TITL: As siblings, do you find or have you found that your musical tastes are very similar or different and how have those tastes and influences filtered through into the music you make?

Jared: For the most part our music tastes are very similar. We are both very into classic rock, punk rock, a lot of 80s and 90s stuff. That’s the foundation of what we do. We differ in other things. For example I’m into Enya, I love Brad Paisley and things like that. Jordan is way into Lord Huron, Young The Giant and other acts like that. Having a foundation of similarity with different flares really makes creating music fun and interesting for us. We go the same direction, but keep it interesting. 

TITL: What would you each say the other brings to the band? 

Jared: We each bring personality I think. I bring passion I think, sometimes probably a little too much for the band! I can get a little OCD with things, but that’s okay. I do a lot of the melody work, a lot of guitar and bass, foundation work and lyrics. Jordan brings the flash and style. He is really good at spicing up bass lines, adding good guitar solos or spicing things up a bit. He also brings a lot of passion in his own way. He is more relaxed and easy going which is good to have, it keeps it loose and we all have fun. 

TITL: Family relationships are hard at the best of times, so how do the two of you deal with any personal or artistic differences that might cause tensions within the band? 

TBG: We are super close in age and we are extremely close but also have always had differences growing up. We prefer it this way. We can have a huge fight and disagree on everything, which has happened multiple times, but at the end of the day, we are still brothers so things get resolved easy. Anyone else is not so easy, people get pissed, bands break up and that’s that. 

TITL: Which three bands, collectively, would you say TBG is most influenced by? 

TBG: First and foremost Green Day. We love their music, and their live presence is second to none. Second would be Metallica, for the same reasons. Third would probably be a general collection of 80’s rock mixed with artists ranging from Enya to Metallica new or old. 

TITL: What can you tell me about your new album Modern High?

TBG: Modern High is a rock album about Modern Society. It talks about the good the bad and the ugly about life in the modern age. We have more luxuries than ever, yet people seem to be more stressed out and anxious than ever. People seem to care more than ever what other people think about them, they have distractions everywhere they look, expectations to manage, and life is just chaotic all the time. Modern High is an album of anthems preaching liberty. Fuck the modern age, what other people think, it doesn’t matter. What matters is doing what you love, being your best, and being happy. Too many people spend time living for someone else. Fuck that. It’s your life, live it your way. Start the business, make the album, marry that girl, do whatever you want. Just don’t spend your life trying to please everyone and stop measuring your life by likes and follows. Modern High is a classic punk album preaching liberty.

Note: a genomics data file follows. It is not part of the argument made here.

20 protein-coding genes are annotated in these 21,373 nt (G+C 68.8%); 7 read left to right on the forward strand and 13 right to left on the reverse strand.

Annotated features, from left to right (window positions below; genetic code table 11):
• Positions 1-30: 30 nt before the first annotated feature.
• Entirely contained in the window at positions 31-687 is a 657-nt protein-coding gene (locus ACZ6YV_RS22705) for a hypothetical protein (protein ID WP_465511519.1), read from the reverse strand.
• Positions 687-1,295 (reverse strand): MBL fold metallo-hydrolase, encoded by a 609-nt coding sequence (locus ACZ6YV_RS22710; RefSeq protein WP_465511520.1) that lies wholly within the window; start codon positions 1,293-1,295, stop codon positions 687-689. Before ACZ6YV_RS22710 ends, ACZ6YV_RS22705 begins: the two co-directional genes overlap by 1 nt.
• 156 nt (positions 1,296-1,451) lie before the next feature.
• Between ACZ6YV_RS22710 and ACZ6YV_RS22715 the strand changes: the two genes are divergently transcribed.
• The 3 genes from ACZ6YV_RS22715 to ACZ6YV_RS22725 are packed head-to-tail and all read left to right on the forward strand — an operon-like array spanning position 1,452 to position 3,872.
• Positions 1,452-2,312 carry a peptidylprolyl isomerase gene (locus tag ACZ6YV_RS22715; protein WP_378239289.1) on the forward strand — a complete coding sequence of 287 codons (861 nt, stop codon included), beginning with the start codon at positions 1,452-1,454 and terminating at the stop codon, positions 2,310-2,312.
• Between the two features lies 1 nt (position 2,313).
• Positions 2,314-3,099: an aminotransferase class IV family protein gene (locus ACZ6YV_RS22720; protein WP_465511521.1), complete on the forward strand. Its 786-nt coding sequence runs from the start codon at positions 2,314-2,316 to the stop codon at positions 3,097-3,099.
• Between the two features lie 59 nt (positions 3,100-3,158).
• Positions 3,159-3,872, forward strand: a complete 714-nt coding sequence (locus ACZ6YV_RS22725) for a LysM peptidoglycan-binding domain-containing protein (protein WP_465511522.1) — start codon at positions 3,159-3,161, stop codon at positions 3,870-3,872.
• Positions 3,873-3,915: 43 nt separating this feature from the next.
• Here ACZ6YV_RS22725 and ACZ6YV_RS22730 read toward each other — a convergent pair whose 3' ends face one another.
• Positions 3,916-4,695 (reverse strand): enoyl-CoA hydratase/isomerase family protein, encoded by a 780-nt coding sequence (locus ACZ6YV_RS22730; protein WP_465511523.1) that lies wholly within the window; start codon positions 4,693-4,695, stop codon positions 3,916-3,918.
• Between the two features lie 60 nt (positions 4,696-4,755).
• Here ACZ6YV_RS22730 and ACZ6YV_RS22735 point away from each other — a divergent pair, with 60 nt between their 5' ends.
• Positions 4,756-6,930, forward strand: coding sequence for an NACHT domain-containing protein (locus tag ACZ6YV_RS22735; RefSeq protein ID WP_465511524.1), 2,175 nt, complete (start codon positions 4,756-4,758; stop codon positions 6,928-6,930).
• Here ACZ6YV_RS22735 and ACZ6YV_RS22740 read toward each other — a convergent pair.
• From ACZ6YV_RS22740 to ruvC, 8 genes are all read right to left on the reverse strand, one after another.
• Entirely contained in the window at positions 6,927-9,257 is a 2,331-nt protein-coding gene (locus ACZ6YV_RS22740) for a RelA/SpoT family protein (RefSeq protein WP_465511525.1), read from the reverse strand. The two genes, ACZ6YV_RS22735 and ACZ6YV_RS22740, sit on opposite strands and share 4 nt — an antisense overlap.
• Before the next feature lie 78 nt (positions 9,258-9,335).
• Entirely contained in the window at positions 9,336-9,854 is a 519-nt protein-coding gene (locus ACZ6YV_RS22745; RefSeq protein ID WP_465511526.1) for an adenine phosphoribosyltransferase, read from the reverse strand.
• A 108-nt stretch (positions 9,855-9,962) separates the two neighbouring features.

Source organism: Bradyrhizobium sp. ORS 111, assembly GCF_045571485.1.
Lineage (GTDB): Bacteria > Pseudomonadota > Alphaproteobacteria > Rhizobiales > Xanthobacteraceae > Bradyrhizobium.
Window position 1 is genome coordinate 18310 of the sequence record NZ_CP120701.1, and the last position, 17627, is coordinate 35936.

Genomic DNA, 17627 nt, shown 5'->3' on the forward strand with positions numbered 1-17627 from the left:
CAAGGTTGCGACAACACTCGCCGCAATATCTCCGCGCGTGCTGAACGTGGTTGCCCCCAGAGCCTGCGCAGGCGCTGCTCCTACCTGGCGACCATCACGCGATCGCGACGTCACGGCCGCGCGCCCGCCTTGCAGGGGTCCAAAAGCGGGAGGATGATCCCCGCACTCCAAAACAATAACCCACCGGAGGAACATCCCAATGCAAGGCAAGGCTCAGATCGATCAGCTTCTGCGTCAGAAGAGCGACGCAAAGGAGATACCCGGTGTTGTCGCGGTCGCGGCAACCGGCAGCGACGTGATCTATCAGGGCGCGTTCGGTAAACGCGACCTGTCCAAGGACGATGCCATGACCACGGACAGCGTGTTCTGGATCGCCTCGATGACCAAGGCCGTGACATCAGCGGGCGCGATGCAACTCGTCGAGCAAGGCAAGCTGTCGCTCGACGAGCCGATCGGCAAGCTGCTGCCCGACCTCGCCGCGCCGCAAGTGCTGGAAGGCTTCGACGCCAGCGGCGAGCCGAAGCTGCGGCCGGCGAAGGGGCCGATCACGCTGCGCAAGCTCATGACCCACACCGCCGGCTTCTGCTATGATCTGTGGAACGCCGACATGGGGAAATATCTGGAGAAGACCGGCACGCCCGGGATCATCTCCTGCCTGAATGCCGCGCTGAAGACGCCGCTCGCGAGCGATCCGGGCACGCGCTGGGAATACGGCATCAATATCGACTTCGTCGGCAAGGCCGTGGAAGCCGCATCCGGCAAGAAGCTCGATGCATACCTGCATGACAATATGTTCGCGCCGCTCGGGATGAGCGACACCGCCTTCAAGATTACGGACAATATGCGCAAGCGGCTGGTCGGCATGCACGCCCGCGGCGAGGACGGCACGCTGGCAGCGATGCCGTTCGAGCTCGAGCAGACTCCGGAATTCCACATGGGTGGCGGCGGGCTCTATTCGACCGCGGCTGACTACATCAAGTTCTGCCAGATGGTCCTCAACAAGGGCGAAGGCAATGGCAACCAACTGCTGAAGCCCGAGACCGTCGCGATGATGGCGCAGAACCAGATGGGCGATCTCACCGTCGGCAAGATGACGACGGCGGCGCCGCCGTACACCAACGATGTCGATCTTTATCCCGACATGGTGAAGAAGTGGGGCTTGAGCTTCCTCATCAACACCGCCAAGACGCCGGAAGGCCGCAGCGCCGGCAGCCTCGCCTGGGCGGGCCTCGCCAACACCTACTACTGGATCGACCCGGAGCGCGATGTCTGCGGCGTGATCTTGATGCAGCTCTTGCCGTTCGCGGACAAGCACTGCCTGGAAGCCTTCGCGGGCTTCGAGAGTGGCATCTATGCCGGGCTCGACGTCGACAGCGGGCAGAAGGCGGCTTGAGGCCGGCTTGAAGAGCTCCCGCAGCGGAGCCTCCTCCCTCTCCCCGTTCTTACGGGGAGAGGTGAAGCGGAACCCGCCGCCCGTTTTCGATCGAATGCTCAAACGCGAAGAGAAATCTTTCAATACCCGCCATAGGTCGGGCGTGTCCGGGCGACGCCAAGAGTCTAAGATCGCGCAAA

TITL: Could you pick a favourite track from the collection? What is it about those songs that mean and matter so much to you?

Jared: Mine would probably be “Rebel Inside”. That is one of the more personal songs I wrote. It’s about my wife, and finding perfection in her imperfections. 

TITL: Are there any summer/fall tour plans lined up to promote the album? 

TBG: We are working on that now! We are going to be booking some shows around the west coast later this year and/or next.

TITL: Which venue anywhere in the world would you most like to play and who would you choose to support you?

TBG: Probably the Emirates Stadium or Old Trafford, both in England. We’d of course want to play with Green Day but I think they are a little too big to support us, so we’d support them! If we had to choose a supporting act, I don’t know; I think we’d find someone we like who puts on a good show and bring them along. 

TITL: You’ve already been praised by the likes of Ghost Cult Magazine and PunkNews.org, but what’s the biggest thing anyone has or could write/say about you? What is or would be the ultimate compliment? 

TBG: The best thing is when someone who has never been to a show before, or hears our music for the first time reaches out or comes up after a show and says; “I just found this song, it is AMAZING!” OR “You guys are way better than I expected – I had no idea you guys were this good. I thought you’d be okay but you guys are an actual band rock band!” Or: “You guys sound way better live than you do on your album!”Or: “You guys put on an actual rock show, that was amazing, I feel bad I haven’t come yet! I did not expect this at all!” These are all real quotes from people, and these are the best compliments. When someone listens to our music, or comes to a show and has a great time. 

TITL: To what extent has and does social media impact your ability to reach an audience? How much of your following might you say has come as a result of you posting/sharing your music on the likes of Twitter and Facebook?